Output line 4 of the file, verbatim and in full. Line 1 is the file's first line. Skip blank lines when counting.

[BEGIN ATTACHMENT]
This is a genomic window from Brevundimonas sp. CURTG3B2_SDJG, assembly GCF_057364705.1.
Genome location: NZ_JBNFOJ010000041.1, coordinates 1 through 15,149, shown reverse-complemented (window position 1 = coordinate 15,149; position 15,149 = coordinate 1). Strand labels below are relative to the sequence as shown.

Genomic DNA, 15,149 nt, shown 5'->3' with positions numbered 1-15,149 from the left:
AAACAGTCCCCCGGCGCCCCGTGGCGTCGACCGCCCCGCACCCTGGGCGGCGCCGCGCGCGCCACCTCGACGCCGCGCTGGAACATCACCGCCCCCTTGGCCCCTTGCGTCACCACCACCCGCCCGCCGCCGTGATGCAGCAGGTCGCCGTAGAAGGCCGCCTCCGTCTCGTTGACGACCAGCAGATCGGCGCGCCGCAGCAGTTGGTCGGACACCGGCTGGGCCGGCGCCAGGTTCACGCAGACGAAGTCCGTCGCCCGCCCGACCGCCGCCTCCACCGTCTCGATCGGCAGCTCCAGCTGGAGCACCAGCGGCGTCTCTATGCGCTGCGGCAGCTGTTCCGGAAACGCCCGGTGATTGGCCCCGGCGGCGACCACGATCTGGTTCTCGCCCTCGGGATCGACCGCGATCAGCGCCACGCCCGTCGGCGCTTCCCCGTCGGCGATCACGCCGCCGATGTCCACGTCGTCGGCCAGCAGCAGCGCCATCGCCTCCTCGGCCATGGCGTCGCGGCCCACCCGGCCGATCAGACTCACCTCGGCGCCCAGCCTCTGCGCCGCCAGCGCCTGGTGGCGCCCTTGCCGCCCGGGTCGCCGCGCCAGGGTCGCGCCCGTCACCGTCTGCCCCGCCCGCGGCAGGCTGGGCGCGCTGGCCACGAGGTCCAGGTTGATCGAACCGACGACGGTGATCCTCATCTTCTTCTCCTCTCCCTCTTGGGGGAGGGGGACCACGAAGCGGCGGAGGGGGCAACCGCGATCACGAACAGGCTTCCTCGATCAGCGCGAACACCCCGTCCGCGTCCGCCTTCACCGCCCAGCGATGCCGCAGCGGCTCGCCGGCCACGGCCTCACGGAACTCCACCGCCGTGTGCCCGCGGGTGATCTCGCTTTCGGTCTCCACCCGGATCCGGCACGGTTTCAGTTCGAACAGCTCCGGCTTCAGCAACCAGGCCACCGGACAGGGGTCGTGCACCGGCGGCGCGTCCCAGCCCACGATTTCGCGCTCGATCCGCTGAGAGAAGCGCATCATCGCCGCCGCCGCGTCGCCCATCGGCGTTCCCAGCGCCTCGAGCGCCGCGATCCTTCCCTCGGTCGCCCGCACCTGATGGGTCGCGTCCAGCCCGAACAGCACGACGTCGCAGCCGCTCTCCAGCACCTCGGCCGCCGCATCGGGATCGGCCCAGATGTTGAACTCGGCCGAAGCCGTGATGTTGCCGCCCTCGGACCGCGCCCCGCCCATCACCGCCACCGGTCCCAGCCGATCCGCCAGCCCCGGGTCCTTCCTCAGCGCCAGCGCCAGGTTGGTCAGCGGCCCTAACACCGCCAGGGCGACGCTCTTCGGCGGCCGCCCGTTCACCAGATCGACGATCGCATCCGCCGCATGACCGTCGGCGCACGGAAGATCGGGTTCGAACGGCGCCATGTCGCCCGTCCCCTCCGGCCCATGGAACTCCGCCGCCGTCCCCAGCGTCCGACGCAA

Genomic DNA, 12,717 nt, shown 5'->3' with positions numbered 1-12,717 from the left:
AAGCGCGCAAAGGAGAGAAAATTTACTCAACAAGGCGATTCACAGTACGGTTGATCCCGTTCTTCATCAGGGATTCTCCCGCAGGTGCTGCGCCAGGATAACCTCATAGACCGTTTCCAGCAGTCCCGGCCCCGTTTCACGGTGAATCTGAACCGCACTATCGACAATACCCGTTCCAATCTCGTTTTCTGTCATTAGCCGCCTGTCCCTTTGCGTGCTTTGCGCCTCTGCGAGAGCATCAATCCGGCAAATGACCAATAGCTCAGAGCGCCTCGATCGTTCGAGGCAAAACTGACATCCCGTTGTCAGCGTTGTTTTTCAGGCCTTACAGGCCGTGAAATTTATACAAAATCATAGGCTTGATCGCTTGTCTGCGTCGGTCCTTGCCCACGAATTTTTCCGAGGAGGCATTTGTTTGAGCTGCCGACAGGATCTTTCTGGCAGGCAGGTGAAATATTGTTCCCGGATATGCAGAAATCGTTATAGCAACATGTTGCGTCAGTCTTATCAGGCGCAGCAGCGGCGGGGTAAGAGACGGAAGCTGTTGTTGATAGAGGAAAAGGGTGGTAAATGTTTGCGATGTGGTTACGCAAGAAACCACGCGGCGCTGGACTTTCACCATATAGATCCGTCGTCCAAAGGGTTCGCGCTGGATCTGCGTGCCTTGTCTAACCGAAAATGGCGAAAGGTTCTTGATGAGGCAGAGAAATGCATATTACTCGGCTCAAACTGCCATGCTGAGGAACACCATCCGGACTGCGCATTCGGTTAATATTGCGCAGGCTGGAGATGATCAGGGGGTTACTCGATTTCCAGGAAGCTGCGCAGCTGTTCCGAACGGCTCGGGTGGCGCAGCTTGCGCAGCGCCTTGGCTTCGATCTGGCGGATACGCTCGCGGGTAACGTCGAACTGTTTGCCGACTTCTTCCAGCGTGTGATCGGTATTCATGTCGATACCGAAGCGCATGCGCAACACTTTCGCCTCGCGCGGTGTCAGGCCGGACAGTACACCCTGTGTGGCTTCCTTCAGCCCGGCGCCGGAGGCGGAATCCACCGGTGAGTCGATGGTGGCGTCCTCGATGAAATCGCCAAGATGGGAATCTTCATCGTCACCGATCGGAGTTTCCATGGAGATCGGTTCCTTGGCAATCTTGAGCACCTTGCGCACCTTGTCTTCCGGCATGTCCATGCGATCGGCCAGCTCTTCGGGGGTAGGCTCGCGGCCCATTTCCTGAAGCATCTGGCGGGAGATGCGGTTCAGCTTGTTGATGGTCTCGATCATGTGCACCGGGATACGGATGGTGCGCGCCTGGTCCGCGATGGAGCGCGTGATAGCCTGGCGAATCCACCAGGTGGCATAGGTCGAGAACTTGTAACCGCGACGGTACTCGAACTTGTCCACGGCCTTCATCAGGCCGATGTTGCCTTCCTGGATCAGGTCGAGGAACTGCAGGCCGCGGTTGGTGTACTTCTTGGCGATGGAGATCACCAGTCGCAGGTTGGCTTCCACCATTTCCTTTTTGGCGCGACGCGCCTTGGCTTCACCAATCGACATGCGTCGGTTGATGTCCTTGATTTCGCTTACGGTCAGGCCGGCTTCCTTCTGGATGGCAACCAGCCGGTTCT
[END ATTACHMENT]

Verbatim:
AAACAGTCCCCCGGCGCCCCGTGGCGTCGACCGCCCCGCACCCTGGGCGGCGCCGCGCGCGCCACCTCGACGCCGCGCTGGAACATCACCGCCCCCTTGGCCCCTTGCGTCACCACCACCCGCCCGCCGCCGTGATGCAGCAGGTCGCCGTAGAAGGCCGCCTCCGTCTCGTTGACGACCAGCAGATCGGCGCGCCGCAGCAGTTGGTCGGACACCGGCTGGGCCGGCGCCAGGTTCACGCAGACGAAGTCCGTCGCCCGCCCGACCGCCGCCTCCACCGTCTCGATCGGCAGCTCCAGCTGGAGCACCAGCGGCGTCTCTATGCGCTGCGGCAGCTGTTCCGGAAACGCCCGGTGATTGGCCCCGGCGGCGACCACGATCTGGTTCTCGCCCTCGGGATCGACCGCGATCAGCGCCACGCCCGTCGGCGCTTCCCCGTCGGCGATCACGCCGCCGATGTCCACGTCGTCGGCCAGCAGCAGCGCCATCGCCTCCTCGGCCATGGCGTCGCGGCCCACCCGGCCGATCAGACTCACCTCGGCGCCCAGCCTCTGCGCCGCCAGCGCCTGGTGGCGCCCTTGCCGCCCGGGTCGCCGCGCCAGGGTCGCGCCCGTCACCGTCTGCCCCGCCCGCGGCAGGCTGGGCGCGCTGGCCACGAGGTCCAGGTTGATCGAACCGACGACGGTGATCCTCATCTTCTTCTCCTCTCCCTCTTGGGGGAGGGGGACCACGAAGCGGCGGAGGGGGCAACCGCGATCACGAACAGGCTTCCTCGATCAGCGCGAACACCCCGTCCGCGTCCGCCTTCACCGCCCAGCGATGCCGCAGCGGCTCGCCGGCCACGGCCTCACGGAACTCCACCGCCGTGTGCCCGCGGGTGATCTCGCTTTCGGTCTCCACCCGGATCCGGCACGGTTTCAGTTCGAACAGCTCCGGCTTCAGCAACCAGGCCACCGGACAGGGGTCGTGCACCGGCGGCGCGTCCCAGCCCACGATTTCGCGCTCGATCCGCTGAGAGAAGCGCATCATCGCCGCCGCCGCGTCGCCCATCGGCGTTCCCAGCGCCTCGAGCGCCGCGATCCTTCCCTCGGTCGCCCGCACCTGATGGGTCGCGTCCAGCCCGAACAGCACGACGTCGCAGCCGCTCTCCAGCACCTCGGCCGCCGCATCGGGATCGGCCCAGATGTTGAACTCGGCCGAAGCCGTGATGTTGCCGCCCTCGGACCGCGCCCCGCCCATCACCGCCACCGGTCCCAGCCGATCCGCCAGCCCCGGGTCCTTCCTCAGCGCCAGCGCCAGGTTGGTCAGCGGCCCTAACACCGCCAGGGCGACGCTCTTCGGCGGCCGCCCGTTCACCAGATCGACGATCGCATCCGCCGCATGACCGTCGGCGCACGGAAGATCGGGTTCGAACGGCGCCATGTCGCCCGTCCCCTCCGGCCCATGGAACTCCGCCGCCGTCCCCAGCGTCCGACGCAA